Learning more about sexual orientation can help you become less confused and more tolerant.
The American Psychological Association defines four components of sexuality.
1. Biological Sex—the gender of the physical body
2. Gender Identity—the psychological sense of being male or female
3. Social Sex Role—the cultural norms for feminine and masculine behavior
4. Sexual Orientation—the emotional or physical attraction to individuals of a particular gender.
Sexual orientation is a self-concept of how we feel about our deepest individuality. Being an internal concept, it can differ from our sexual behavior – how we act out this self-concept.
Professionals agree that sexual orientation isn’t a choice, rather it’s an innate characteristic that usually emerges in early adolescence. It is not learned and isn’t the result of a prior sexual experience. While sexual orientation may be disguised (not acted upon), it cannot be changed.
Researchers generally believe that sexual orientation is not determined by any one factor. They believe that sexual orientation emerges through complex combination of biological, psychological, and social influences.
Moreover, there is a wide spectrum between the extremes of heterosexuality and homosexuality.
#4. Dealing with Anger
Anger is the aftermath of being hurt. This is actually good news because it means that the straight spouse is making progress toward eventual recovery.
The new situation can feel grossly unfair. The deception and the loss of a secure home are common catalyst of anger.
However, remaining angry for too long will only make you unhappy and prevent you from moving on.
Work on releasing your feelings of anger by putting yourself in your spouse’ shoes to understand the reasons behind his actions. Express your feelings in a letter that you don’t send.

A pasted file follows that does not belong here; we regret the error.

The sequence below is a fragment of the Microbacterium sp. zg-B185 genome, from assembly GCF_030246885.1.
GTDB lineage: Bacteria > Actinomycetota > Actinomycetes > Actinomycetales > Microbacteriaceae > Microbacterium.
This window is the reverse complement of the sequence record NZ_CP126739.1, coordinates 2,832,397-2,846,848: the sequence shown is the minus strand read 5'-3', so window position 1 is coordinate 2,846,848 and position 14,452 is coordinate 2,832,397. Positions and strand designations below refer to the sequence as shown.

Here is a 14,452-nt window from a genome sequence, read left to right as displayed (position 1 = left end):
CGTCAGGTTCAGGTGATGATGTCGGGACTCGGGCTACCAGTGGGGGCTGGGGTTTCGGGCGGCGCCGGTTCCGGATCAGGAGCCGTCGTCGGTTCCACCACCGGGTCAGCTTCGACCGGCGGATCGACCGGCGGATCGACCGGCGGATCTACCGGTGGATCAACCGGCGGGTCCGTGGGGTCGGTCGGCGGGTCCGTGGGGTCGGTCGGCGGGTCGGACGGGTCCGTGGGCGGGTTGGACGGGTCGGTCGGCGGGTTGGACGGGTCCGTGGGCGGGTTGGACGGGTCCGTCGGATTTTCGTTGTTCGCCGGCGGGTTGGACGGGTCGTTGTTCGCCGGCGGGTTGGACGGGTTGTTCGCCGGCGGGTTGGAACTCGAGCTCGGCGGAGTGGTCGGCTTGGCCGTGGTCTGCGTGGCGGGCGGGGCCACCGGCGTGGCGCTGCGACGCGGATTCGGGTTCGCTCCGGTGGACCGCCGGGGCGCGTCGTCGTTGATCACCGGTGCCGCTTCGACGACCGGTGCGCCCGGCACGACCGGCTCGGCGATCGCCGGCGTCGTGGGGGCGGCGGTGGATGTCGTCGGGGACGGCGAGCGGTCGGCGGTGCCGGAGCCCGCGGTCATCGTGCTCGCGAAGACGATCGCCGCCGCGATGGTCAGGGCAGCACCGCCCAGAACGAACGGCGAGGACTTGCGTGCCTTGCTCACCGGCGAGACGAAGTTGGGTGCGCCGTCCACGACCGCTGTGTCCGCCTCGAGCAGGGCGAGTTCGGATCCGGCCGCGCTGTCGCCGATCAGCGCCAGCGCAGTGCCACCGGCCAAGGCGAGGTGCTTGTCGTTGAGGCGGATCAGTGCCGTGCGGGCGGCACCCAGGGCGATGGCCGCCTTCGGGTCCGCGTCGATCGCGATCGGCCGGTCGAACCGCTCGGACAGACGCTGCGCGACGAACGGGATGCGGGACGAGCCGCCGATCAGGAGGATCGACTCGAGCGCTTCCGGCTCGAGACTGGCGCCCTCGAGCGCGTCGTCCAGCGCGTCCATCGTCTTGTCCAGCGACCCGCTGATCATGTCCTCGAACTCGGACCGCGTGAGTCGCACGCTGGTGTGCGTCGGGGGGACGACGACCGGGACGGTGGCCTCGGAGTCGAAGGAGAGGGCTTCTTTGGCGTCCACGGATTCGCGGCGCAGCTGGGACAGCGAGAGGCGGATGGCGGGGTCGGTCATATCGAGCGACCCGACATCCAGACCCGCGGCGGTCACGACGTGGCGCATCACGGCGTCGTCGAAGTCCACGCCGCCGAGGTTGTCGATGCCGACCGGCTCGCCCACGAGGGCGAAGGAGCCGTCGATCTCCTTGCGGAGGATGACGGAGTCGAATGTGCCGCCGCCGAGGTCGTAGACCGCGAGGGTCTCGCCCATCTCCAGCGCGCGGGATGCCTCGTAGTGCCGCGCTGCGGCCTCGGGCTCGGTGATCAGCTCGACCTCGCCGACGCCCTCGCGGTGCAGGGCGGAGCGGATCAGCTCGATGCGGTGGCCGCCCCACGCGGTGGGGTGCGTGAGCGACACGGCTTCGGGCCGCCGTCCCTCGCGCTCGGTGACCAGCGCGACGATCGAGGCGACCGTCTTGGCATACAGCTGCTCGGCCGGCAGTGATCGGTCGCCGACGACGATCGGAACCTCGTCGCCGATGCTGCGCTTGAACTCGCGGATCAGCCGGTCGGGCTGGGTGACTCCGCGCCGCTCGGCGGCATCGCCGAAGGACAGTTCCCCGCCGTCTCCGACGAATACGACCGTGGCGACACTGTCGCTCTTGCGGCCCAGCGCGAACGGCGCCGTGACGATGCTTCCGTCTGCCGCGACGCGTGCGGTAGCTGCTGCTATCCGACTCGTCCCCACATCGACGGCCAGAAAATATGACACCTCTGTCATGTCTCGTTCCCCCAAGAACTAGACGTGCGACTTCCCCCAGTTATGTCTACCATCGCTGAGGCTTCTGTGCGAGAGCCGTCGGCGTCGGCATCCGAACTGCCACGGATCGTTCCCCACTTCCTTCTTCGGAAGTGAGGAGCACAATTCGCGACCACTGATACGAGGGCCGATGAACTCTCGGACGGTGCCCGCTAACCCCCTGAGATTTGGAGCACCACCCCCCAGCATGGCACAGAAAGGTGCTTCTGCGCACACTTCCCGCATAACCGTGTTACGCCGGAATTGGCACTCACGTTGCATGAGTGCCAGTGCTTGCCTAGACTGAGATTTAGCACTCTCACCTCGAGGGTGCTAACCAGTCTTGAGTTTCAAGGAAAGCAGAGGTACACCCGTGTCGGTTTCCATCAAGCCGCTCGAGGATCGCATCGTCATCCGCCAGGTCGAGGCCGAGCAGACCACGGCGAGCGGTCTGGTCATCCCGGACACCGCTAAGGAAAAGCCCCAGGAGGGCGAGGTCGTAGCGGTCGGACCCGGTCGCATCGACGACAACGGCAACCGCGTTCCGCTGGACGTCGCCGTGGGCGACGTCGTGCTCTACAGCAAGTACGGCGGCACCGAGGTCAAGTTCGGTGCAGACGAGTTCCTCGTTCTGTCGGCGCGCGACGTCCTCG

#5. Becoming Whole Again
Surviving the trauma of finding out that your spouse is gay is a challenging task. Healing is needed for the person to feel whole again and enjoy his life.
1. Rely on trusted friends – The importance of support cannot be overstressed. Avoid the tendency to withdraw and reach out for support.
2. Reach out to the larger community – Develop new friendships, join a new club, exercise at the Y. Resist the urge to curl up into yourself.
3. Develop new interests – After separation, you might find yourself with pent-up emotion that needs a positive outlet. Enroll in a continuing education class, take up a new hobby, or join a sports club.
4. Look toward the future – What is your course of action now? Are you ready to face the challenge of living on your own? How can you prepare for the next step? The point is to explore options and plan ahead for a satisfying future.
#6. Strengthening Family Relationships
Disclosure is devastating for everyone involved, including children.
Parents might try to shield their children from pain by opting for silence and if anything is said, it is refined to hide its seriousness. This is the wrong approach.
Experts agree that children should be told about their parent’s homosexuality by providing information adequate for their level of understanding.
Young children might not comprehend detailed information about sexuality, but they do understand what love is and they need repeated assurance of love from their parents. A simple statement like: “Mommy and Daddy still love each other and you, but Daddy loves someone else now, too,” can communicate that.
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- Portions of this article were adapted from the book My Husband Is Gay: A Woman’s Guide to Surviving the Crisis, © 2001 by Carol Grever. All rights reserved.